Naked Politics Blogger
It wasn’t too long ago that it was considered highly likely that as well as having a second female Prime Minister, we would have; a female Leader of the Opposition, a female President of the United States and, a female First Minister of Scotland – all at the same time. Instead, we’ve been subject to; the utter shock of Donald Trump being elected President, Theresa May dramatically losing her majority, the three female contenders to a weak Jeremy Corbyn crumbling into history, and a once mightily popular First Minister of Scotland greatly diminished in political stature. Although it goes without saying that there is a plethora of distinct reasons for each of these individual circumstances, it still makes you wonder whether society at large still has an issue with women being in high office.
Coincidentally, I recently came across an article commenting on the apparent effect of sexism in Hillary Clinton’s US presidential election defeat. The persuasive evidence that was referred to suggested that voters (especially female) had a subconscious bias against women seeking power. This is perhaps unsurprising considering that sexism in general was a firm and explicit theme throughout the US election (a quick google demonstrates just how prolific the discussion has been). However, in the UK, the specific topic of sexism was barely mentioned during our election campaign and in some ways this was refreshing. It was great to see that the fact Theresa May is a woman did not matter; we have moved on as a society. But I am dubious. I am left wondering if, because we have already had a female PM, we assume that the glass ceiling in politics is well and truly shattered, when in reality, there is still a great disadvantage in being a woman when seeking a political leadership role.
One of the main ways we see this disadvantage played out is through the consistent, callous and cowardly abuse of female MPs. Whether it was intimidation, threats, racism or sexism, MPs from across the spectrum were subject to unprecedented and intensified amounts of abuse during the recent election period: Diane Abbott, shadow home secretary, fell victim to a barrage of racist, sexist and fatist vitriol, after a number of difficult election interviews; Sheryl Murray, MP for South East Cornwall, recently relayed to parliament the abuse she’d endured (including someone urinating at her office door). Although much of the abuse described could, and has, also been directed at male MPs, it seems female MPs have borne the greatest brunt. This abuse can only serve to discourage, undermine and demean. It threatens the longevity and success of any female MP regardless of their talent; regardless of their potential.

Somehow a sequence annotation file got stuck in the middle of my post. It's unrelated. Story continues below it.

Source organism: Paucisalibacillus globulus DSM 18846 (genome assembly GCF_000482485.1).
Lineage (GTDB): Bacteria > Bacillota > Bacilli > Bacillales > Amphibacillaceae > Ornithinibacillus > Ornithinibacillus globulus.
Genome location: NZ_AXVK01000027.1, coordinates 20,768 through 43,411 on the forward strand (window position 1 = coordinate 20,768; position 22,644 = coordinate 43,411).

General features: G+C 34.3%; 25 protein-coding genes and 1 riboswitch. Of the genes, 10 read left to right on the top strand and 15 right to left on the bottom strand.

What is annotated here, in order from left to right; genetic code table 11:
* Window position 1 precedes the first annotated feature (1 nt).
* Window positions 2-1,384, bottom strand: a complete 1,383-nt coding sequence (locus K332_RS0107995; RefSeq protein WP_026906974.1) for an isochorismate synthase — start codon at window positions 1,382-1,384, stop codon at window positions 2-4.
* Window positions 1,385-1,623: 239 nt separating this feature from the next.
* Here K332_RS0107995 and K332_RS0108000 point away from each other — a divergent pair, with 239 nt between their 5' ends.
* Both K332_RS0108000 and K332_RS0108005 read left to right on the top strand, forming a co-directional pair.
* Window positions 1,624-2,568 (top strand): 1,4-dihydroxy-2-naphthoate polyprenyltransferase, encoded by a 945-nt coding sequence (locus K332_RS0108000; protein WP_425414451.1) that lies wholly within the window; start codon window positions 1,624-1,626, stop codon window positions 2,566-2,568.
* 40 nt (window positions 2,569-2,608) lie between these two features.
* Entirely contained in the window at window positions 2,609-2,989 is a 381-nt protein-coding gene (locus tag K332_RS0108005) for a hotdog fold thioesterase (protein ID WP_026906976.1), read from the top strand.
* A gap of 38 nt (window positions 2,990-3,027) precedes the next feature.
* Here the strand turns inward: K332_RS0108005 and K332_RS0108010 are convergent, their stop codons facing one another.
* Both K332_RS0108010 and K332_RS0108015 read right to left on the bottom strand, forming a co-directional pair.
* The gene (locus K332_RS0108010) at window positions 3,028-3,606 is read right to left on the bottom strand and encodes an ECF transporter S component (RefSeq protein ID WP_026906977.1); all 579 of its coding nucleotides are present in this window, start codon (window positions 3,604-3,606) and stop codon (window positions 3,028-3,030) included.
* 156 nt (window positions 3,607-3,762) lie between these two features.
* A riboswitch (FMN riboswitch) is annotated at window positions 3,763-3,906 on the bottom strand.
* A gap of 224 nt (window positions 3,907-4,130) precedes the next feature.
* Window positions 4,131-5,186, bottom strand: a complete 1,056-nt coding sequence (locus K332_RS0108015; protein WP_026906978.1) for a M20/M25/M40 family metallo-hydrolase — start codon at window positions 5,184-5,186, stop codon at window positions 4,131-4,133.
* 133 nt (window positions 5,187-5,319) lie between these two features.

A factor which makes this abuse particularly effective, and particularly wicked in my eyes, is the recurring use of certain gender specific words. These words, such as: ‘cow’, ‘bitch’, ‘whore’, ‘slut’ and ‘witch’ cannot be used to describe or insult men. In fact, it is well documented that there is a greater vocabulary of pejorative terms for women compared to men. The battleground is not a level field thereby allowing a greater degree and intensity of insult to be hurled at women as opposed to men. Putting any etymological misogyny to one side, this very fact alone makes the use of these words sexist. They can be used against women but not against men. They allow a woman’s femaleness to be used against her. They make it easier to demean, insult and debilitate women compared to men.
In this vein, Theresa May has constantly and consistently been characterised as a witch. This has occurred on social media, in the press; through memes, videos, gifs and every type of content imaginable. Considering the disturbing history of this word, its use is undoubtedly sexist and misogynistic and its contemporary use in this context has a sinister resemblance to those hysterical accusations of old. This depiction of May has helped to create, promote, disseminate and later reinforce, a portrayal of her as cruel, cold and calculating. A trait that is levelled at many female leaders, as they attempt to avoid the ‘soppy, weak and emotional female’ stereotype, by presenting themselves as “strong and stable”. The flip side to this being evident in a recent interview in which she was asked repeatedly whether she cried when she learned the election result; a question that would never be asked of a male politician! The response from her detractors being one of suspicion rather than sympathy. She’s damned if she does, and damned if she doesn’t!
Thanks to the traction and amplification granted by social media, I believe the impact of this was significant in the election. It helped to reiterate the age-old narrative of the Conservatives as ‘the nasty party’, shattering May’s firm desires to evade this label and promote a sincere vision for greater equality and a genuine meritocracy.
Of course, there were many factors that caused May to defy predictions and so comprehensively lose her majority, but it would be wrong to categorically discount sexism as one of them. Hillary Clinton also suffered from the repugnant ‘witch’ epithet which makes me wonder if these kinds of labels and a subconscious bias against women are inextricably linked. What is clear, however, is that things have got to change. The use of this kind of language has got to stop along with the abuse of our politicians. Continuing to discourage talented women from entering politics and seeking the top office will only lead to us all being worse off.